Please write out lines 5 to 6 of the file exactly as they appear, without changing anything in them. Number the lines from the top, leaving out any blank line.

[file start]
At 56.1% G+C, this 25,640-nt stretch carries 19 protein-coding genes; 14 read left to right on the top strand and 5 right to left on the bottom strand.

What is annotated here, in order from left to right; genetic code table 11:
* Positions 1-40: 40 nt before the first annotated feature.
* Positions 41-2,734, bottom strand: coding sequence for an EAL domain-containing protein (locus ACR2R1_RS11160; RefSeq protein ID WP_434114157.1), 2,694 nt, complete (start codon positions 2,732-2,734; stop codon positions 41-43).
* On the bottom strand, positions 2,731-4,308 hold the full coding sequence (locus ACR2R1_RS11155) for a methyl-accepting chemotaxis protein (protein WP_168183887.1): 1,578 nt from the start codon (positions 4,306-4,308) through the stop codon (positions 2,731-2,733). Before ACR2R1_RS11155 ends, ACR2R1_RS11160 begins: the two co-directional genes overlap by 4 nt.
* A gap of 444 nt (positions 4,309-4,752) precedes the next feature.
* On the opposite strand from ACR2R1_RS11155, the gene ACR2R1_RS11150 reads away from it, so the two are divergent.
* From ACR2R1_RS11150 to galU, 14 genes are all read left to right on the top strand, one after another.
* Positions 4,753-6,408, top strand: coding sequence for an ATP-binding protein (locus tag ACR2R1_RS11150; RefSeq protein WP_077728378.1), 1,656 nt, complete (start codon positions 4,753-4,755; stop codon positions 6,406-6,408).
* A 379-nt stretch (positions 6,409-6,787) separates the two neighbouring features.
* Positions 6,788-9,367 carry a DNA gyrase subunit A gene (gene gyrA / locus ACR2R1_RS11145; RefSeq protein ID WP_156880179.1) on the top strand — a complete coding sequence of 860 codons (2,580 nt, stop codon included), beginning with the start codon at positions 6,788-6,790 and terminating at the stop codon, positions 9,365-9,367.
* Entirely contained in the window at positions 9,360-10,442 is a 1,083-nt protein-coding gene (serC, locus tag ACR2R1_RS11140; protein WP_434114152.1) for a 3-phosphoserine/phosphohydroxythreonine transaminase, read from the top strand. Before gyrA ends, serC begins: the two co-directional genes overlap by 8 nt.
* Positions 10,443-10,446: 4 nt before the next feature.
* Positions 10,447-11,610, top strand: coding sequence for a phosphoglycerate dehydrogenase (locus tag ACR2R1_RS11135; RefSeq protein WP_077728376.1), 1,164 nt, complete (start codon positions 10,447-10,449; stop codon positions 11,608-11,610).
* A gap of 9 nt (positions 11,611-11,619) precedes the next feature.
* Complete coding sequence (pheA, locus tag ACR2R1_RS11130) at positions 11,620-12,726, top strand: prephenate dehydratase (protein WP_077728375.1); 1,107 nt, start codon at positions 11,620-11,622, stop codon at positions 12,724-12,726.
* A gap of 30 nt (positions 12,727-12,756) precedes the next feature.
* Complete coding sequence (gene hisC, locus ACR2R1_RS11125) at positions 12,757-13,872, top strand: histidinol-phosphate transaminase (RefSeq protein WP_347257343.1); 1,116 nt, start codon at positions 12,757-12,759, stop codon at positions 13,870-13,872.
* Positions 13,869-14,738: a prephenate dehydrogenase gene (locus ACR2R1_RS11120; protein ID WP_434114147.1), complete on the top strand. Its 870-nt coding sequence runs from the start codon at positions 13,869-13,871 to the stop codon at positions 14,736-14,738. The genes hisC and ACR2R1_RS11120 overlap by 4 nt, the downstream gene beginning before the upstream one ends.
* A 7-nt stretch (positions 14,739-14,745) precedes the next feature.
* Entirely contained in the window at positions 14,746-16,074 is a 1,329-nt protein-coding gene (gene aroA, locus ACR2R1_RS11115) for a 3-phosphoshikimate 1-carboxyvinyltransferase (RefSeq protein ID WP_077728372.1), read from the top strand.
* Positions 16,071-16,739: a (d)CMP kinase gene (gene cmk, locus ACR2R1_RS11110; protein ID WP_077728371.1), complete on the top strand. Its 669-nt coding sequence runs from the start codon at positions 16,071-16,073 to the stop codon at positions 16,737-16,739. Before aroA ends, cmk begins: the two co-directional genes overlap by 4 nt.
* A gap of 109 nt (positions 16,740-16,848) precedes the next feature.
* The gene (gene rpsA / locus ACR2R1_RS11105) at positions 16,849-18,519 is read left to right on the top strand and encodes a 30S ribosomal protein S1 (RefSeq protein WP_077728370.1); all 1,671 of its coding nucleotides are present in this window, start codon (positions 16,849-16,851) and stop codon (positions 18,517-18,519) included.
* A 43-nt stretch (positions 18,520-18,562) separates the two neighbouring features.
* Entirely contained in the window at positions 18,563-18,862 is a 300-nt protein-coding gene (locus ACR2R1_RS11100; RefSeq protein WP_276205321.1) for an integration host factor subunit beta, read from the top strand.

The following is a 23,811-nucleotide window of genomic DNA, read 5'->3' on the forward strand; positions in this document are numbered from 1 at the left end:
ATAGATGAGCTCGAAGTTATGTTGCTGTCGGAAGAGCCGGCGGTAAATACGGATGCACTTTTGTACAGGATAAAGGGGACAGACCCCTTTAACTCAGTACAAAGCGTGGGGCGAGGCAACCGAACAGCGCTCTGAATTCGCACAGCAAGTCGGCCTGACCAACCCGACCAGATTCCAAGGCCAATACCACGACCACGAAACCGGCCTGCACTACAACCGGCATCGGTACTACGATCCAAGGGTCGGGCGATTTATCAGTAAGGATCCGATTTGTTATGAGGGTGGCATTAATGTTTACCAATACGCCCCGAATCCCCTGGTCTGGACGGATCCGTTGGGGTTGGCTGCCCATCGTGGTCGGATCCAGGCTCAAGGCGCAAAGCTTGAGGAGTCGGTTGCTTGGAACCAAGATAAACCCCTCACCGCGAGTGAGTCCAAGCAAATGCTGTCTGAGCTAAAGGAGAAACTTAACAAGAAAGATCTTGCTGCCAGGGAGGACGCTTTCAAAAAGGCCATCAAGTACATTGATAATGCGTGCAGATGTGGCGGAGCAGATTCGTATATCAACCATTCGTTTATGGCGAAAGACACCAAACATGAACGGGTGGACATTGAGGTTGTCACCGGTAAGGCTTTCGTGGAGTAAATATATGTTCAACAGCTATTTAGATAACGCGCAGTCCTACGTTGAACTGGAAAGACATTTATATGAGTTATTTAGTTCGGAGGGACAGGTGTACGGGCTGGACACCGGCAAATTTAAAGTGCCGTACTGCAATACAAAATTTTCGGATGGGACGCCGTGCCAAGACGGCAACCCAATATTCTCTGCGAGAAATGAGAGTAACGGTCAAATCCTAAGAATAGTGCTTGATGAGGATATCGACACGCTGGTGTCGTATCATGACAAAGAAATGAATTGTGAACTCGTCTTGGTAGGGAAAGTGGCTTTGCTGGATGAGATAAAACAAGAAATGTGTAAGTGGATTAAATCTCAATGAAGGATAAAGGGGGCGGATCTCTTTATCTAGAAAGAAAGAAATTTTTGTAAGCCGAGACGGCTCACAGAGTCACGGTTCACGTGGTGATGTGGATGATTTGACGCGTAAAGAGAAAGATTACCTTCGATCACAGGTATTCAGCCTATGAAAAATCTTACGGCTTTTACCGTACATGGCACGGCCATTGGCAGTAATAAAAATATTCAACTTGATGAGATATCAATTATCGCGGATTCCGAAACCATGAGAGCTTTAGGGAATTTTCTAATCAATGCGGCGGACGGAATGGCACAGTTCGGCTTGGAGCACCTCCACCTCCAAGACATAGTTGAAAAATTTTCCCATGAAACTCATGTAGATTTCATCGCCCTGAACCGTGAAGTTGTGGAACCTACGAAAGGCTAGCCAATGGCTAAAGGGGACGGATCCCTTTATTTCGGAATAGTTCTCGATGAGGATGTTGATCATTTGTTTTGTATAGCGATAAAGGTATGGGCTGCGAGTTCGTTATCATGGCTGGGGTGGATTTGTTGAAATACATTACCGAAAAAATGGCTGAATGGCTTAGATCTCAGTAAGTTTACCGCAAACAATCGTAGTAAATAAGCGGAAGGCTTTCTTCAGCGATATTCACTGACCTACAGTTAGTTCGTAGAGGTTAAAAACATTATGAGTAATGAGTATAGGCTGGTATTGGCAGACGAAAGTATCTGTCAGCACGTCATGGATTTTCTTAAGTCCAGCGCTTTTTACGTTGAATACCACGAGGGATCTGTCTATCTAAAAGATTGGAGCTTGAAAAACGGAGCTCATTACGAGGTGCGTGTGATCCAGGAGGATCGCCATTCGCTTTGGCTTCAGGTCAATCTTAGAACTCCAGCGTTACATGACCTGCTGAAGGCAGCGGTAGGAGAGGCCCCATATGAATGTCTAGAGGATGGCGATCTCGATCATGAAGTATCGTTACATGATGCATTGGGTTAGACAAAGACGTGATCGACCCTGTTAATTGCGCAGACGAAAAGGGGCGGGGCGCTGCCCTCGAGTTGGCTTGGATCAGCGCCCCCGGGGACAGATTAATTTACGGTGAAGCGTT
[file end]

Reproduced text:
* On the bottom strand, positions 2,731-4,308 hold the full coding sequence (locus ACR2R1_RS11155) for a methyl-accepting chemotaxis protein (protein WP_168183887.1): 1,578 nt from the start codon (positions 4,306-4,308) through the stop codon (positions 2,731-2,733). Before ACR2R1_RS11155 ends, ACR2R1_RS11160 begins: the two co-directional genes overlap by 4 nt.
* A gap of 444 nt (positions 4,309-4,752) precedes the next feature.